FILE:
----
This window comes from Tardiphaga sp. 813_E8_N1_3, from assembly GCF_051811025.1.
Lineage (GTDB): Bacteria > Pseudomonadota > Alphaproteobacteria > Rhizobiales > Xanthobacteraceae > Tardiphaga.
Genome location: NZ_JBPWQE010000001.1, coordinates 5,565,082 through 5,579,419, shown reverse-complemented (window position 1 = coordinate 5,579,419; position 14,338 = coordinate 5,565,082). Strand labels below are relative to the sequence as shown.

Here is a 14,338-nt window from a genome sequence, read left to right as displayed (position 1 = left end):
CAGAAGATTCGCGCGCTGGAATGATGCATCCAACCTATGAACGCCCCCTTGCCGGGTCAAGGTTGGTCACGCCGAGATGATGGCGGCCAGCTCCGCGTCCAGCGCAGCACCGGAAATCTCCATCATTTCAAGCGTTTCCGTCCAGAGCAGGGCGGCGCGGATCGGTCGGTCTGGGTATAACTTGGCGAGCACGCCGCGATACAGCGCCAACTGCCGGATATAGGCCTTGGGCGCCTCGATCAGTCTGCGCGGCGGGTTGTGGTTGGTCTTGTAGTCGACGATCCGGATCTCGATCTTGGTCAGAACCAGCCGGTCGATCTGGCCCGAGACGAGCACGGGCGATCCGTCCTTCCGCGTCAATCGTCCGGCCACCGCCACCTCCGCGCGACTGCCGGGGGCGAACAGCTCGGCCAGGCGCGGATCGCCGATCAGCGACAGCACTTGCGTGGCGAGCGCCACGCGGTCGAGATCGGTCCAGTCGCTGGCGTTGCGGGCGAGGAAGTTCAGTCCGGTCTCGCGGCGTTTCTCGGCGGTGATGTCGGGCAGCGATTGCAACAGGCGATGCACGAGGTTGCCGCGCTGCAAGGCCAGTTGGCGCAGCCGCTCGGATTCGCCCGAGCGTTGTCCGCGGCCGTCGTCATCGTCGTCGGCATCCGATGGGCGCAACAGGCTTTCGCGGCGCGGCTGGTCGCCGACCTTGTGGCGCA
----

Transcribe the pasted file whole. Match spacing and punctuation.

This window comes from Tardiphaga sp. 813_E8_N1_3, from assembly GCF_051811025.1.
Lineage (GTDB): Bacteria > Pseudomonadota > Alphaproteobacteria > Rhizobiales > Xanthobacteraceae > Tardiphaga.
Genome location: NZ_JBPWQE010000001.1, coordinates 5,565,082 through 5,579,419, shown reverse-complemented (window position 1 = coordinate 5,579,419; position 14,338 = coordinate 5,565,082). Strand labels below are relative to the sequence as shown.

Here is a 14,338-nt window from a genome sequence, read left to right as displayed (position 1 = left end):
CAGAAGATTCGCGCGCTGGAATGATGCATCCAACCTATGAACGCCCCCTTGCCGGGTCAAGGTTGGTCACGCCGAGATGATGGCGGCCAGCTCCGCGTCCAGCGCAGCACCGGAAATCTCCATCATTTCAAGCGTTTCCGTCCAGAGCAGGGCGGCGCGGATCGGTCGGTCTGGGTATAACTTGGCGAGCACGCCGCGATACAGCGCCAACTGCCGGATATAGGCCTTGGGCGCCTCGATCAGTCTGCGCGGCGGGTTGTGGTTGGTCTTGTAGTCGACGATCCGGATCTCGATCTTGGTCAGAACCAGCCGGTCGATCTGGCCCGAGACGAGCACGGGCGATCCGTCCTTCCGCGTCAATCGTCCGGCCACCGCCACCTCCGCGCGACTGCCGGGGGCGAACAGCTCGGCCAGGCGCGGATCGCCGATCAGCGACAGCACTTGCGTGGCGAGCGCCACGCGGTCGAGATCGGTCCAGTCGCTGGCGTTGCGGGCGAGGAAGTTCAGTCCGGTCTCGCGGCGTTTCTCGGCGGTGATGTCGGGCAGCGATTGCAACAGGCGATGCACGAGGTTGCCGCGCTGCAAGGCCAGTTGGCGCAGCCGCTCGGATTCGCCCGAGCGTTGTCCGCGGCCGTCGTCATCGTCGTCGGCATCCGATGGGCGCAACAGGCTTTCGCGGCGCGGCTGGTCGCCGACCTTGTGGCGCA